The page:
This makes upskilling yourself – or a person/team in your company – in digital marketing the best option. Online digital marketing courses – a great variety are available from the Digital School of Marketing – are, in our opinion, the way to go as you can learn on your own time and the provide you with the best quality education that money can buy.

The future is digital. There’s no getting away from it. You need to be ready.

To find out more about the Digital School of Marketing visit their website: https://digitalschoolofmarketing.co.za/, call them: 0861 428 710 or e-mail: [email protected] and join the conversations:  https://www.instagram.com/digital_school_of_marketing/, https://www.facebook.com/digitalschoolofmarketing/ and https://twitter.com/DigitalSchoolo1


Announcing the 2018 AfricaCom Awards winners

BY Staff Writer 2 MINUTE READ

The AfricaCom Awards show, supported by Founding Awards Sponsor, PCCW Global, was a colourful and festive Mardi Gras themed event last night. Held in Cape Town during AfricaCom, guests celebrated and acknowledged those trailblazers who are leading digital inclusion, connectivity and digital development on the African Continent.  
“AfricaCom continues to grow and with it the Awards,” commented Tom Cuthell, Event Director of AfricaCom. “I would like to thank everyone involved, our judging panel who rigorously vetted the entries, sponsors and partners for their ongoing support and all the companies who continue to show how dedicated they are to ensuring that Africa advances into the digital ecosphere.”
Here are the AfricaCom Awards stars for 2018:

Best Network Improvement
 – Liquid Telecom – Completion of the Cape to Cairo fibre route

Delivering Excellence in Customer Experience
 – Huawei Technologies – Customer Experience Management (CEM) for Ghana

Fintech Innovation Award
 – Econet Wireless (Cassava Fintech) and Mahindra Comviva – EcoCash Merchant Payments powered by mobiquity Money

Most Innovative use of AI Technology
 – Huawei Technologies – Huawei PowerStar

Most Innovative Service
– Orange – Rural Electrification

Changing Lives Award
 – Ericsson and Wot-if? Trust – eHUB Diepsloot South Africa

Best Sustainable Power Solution
 – Huawei Technologies – Huawei PowerCube 1000

IoT Product / Service of the year
 – Yego Innovision Limited – Yegomoto

Digital Entertainment Solution
 – Kwesé iflix – Best Innovation in Digital Entertainment
Also, winners on the night of two very special peer-voted awards were: Abdikarim Mohamed Eid – CEO, Telesom who was acknowledged as the AfricaCom CXO of the Year and, Priya Thakoor – Chief Digital Officer, Coca-Cola South Africa who was recognised for outstanding achievements in driving ‘Digital Africa’ forward and walked away with the award for the AfricaCom Enterprise CXO of the Year.

Cuthell concluded by saying: “Congratulations to all of the award winners. The bar has been set high and we all look forward to seeing what next year holds.”


A new public pavilion by Es Devlin creates a glimpse into the future of electric travel

BY Staff Writer 4 MINUTE READ

A new interactive installation designed by award-winning designer Es Devlin, and commissioned by Mercedes-Benz South Africa, is now open to the public. Devlin is known for her large-scale sculptural works that fuse technology and poetry, including the fluorescent Fifth Lion which landed in London’s Trafalgar Square last month roaring collective poetry generated by artificial intelligence, as well as the London Olympic Closing Ceremony and touring stage sculptures for Beyoncé and U2.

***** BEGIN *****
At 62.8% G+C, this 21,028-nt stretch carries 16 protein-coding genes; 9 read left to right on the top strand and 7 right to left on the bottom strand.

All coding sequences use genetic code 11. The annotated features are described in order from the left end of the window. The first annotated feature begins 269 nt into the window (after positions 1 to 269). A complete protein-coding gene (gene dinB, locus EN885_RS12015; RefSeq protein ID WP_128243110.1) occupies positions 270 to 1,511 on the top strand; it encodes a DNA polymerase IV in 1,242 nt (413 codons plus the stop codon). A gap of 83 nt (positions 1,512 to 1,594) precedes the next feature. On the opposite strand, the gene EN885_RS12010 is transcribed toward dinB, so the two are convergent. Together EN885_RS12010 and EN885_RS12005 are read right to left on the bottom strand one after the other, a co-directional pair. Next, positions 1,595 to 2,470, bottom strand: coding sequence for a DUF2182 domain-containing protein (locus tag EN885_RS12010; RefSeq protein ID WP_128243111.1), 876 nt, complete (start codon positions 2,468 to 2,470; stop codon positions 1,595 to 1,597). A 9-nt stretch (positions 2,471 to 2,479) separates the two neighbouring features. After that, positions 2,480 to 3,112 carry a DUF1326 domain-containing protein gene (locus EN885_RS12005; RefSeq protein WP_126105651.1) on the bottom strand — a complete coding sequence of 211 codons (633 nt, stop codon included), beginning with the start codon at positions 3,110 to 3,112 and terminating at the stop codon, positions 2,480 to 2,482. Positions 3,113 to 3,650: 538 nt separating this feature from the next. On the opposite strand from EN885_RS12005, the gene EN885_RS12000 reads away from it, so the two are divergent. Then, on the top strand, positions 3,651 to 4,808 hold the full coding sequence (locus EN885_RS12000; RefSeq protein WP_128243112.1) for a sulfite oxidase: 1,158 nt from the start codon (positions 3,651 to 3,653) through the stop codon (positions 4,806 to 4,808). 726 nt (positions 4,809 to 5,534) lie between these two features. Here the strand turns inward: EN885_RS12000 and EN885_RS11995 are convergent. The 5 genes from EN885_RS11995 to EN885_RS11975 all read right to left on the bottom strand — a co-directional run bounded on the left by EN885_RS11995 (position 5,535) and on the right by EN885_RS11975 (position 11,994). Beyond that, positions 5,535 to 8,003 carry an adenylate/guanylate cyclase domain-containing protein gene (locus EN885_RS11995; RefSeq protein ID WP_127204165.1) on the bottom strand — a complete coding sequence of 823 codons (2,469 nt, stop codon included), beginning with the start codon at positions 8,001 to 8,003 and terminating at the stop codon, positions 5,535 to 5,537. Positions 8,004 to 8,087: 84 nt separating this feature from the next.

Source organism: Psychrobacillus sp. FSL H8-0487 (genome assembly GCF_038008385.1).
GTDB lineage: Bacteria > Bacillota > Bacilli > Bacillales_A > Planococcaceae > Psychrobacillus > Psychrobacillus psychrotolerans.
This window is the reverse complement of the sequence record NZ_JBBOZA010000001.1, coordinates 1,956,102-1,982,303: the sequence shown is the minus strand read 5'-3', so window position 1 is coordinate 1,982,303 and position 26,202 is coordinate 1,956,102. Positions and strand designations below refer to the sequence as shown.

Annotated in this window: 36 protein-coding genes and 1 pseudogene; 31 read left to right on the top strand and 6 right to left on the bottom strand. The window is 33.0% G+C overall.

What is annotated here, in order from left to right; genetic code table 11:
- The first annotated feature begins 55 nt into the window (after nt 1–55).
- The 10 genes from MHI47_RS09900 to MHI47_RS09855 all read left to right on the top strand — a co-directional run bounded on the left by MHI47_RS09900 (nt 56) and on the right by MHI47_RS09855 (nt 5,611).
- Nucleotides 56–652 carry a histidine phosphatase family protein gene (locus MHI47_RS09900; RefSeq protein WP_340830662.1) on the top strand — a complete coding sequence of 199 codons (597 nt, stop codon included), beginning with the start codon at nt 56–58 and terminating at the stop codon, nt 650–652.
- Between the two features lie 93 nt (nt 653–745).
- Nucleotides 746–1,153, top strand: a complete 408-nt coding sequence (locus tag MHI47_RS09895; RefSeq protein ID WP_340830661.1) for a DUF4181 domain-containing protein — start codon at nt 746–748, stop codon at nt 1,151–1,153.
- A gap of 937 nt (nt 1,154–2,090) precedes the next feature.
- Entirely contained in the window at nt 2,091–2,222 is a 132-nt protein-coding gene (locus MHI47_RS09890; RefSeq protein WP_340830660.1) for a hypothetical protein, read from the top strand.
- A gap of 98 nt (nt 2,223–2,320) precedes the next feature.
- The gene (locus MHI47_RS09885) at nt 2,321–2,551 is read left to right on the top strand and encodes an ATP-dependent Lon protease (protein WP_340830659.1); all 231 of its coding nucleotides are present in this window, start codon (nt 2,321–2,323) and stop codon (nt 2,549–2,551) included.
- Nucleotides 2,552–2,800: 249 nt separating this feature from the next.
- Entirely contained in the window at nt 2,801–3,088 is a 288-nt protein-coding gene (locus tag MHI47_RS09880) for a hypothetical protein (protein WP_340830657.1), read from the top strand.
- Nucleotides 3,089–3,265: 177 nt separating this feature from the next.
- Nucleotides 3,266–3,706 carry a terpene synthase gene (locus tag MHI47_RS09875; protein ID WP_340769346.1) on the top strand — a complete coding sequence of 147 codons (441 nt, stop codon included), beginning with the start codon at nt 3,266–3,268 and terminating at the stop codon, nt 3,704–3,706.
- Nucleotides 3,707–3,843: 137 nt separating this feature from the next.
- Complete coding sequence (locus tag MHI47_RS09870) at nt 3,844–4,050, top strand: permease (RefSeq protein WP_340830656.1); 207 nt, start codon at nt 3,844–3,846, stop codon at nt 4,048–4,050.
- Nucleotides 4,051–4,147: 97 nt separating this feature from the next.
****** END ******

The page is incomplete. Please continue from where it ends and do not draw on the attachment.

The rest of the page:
Launched on 1 November 2018 and situated on Silo Square at Cape Town’s V&A Waterfront, Devlin’s new sculptural work ZOETROPE will remain open for a full year, with visitors welcome free of charge.

Using solar power and responding to the pioneering Electrical Intelligence (EQ) technology developed by Mercedes-Benz, the ZOETROPE imagines the potential for a future global network of solar-powered pavilions specific to their locations, each one acting as a unique charging station for the mind of the driver.

In conceptualising the ZOETROPE pavilion, Devlin took a map of Cape Town and chose 12 points that express the geographic and demographic range of life within a 100km radius of the site – from an underwater kelp forest and rooftop football match, to choral groups and solar power installers. Working closely with South African film-makers, Devlin gathered footage from these locations which was then edited into 12 one-minute films that form the narrative inside the ZOETROPE.

Mirroring a journey through the built environment of the city of Cape Town in both physical and cultural terms, ZOETROPE is constructed using only local materials and talent. It comprises a steel frame structure clad in 72 concrete panels which were made using sand sourced from the 12 filming locations and the same cement used to construct the original Silo building (which lies adjacent the pavilion). The structure merges with its historic surroundings through its very DNA, as well as the geographic imagery experienced once you enter the installation. Roofed with modern solar power technology, the sculpture is completely off the grid, producing 11.4 kW of energy that powers the audiovisual equipment used inside.

Upon entering, visitors will walk through a labyrinthine route that spans the length of the 12 one-minute films. Through its use of light, colour and sound, the sculpture creates an immersive journey that leaves the visitor with a greater understanding of place, as well as the relational symbiosis between solar energy, location and electric mobility. This journey aims to foster an appreciation of the spatial experience that technology such as Mercedes-Benz EQ offers.